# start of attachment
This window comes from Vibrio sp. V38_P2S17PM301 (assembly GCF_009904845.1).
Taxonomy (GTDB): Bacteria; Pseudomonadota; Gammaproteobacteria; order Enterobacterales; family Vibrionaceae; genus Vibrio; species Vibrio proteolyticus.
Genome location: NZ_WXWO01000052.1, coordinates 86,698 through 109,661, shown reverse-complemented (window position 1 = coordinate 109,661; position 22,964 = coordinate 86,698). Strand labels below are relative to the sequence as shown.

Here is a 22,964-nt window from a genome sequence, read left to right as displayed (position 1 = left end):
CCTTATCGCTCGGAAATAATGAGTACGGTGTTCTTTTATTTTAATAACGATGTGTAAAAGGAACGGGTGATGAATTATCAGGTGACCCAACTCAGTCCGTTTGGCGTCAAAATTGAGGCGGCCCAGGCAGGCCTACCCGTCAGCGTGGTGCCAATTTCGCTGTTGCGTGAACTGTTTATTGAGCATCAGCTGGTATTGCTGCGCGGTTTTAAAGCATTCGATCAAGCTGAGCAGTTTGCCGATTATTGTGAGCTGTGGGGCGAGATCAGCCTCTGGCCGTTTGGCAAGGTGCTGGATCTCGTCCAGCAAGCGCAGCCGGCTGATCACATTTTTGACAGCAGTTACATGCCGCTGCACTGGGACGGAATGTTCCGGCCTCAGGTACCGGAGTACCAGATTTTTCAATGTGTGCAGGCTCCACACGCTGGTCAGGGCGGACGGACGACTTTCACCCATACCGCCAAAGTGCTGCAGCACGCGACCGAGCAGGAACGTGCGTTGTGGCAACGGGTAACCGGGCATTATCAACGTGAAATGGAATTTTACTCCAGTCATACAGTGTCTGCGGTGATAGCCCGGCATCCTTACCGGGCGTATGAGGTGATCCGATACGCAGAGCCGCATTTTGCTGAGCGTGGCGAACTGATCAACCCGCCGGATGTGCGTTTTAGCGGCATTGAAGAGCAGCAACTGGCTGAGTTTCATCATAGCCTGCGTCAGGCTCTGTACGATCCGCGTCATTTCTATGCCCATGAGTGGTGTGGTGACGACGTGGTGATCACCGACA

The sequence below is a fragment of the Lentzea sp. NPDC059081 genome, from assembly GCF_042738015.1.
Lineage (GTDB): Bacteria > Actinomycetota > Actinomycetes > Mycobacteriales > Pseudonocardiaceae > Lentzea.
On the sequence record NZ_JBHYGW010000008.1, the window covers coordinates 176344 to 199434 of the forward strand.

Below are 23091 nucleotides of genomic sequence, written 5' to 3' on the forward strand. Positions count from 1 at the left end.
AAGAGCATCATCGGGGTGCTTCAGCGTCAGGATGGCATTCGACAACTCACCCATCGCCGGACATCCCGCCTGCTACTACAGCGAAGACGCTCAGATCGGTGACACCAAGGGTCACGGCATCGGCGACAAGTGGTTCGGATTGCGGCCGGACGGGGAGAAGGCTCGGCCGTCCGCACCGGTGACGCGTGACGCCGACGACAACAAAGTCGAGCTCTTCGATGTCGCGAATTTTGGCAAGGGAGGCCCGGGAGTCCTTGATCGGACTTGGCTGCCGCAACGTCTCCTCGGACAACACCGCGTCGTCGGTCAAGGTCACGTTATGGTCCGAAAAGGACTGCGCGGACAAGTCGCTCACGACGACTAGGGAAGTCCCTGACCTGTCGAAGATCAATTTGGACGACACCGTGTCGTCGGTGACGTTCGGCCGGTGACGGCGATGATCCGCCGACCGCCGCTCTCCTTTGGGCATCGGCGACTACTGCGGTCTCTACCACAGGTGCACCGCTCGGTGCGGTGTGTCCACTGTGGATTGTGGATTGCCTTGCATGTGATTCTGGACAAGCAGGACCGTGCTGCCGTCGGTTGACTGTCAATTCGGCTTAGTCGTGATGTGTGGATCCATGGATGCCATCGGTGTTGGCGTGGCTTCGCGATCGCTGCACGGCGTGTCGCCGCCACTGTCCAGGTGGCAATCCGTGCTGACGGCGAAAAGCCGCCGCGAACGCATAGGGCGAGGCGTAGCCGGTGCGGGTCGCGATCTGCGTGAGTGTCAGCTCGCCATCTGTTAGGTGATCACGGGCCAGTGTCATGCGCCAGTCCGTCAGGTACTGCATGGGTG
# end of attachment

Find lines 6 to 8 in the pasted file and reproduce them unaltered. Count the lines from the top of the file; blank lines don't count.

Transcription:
The sequence below is a fragment of the Lentzea sp. NPDC059081 genome, from assembly GCF_042738015.1.
Lineage (GTDB): Bacteria > Actinomycetota > Actinomycetes > Mycobacteriales > Pseudonocardiaceae > Lentzea.
On the sequence record NZ_JBHYGW010000008.1, the window covers coordinates 176344 to 199434 of the forward strand.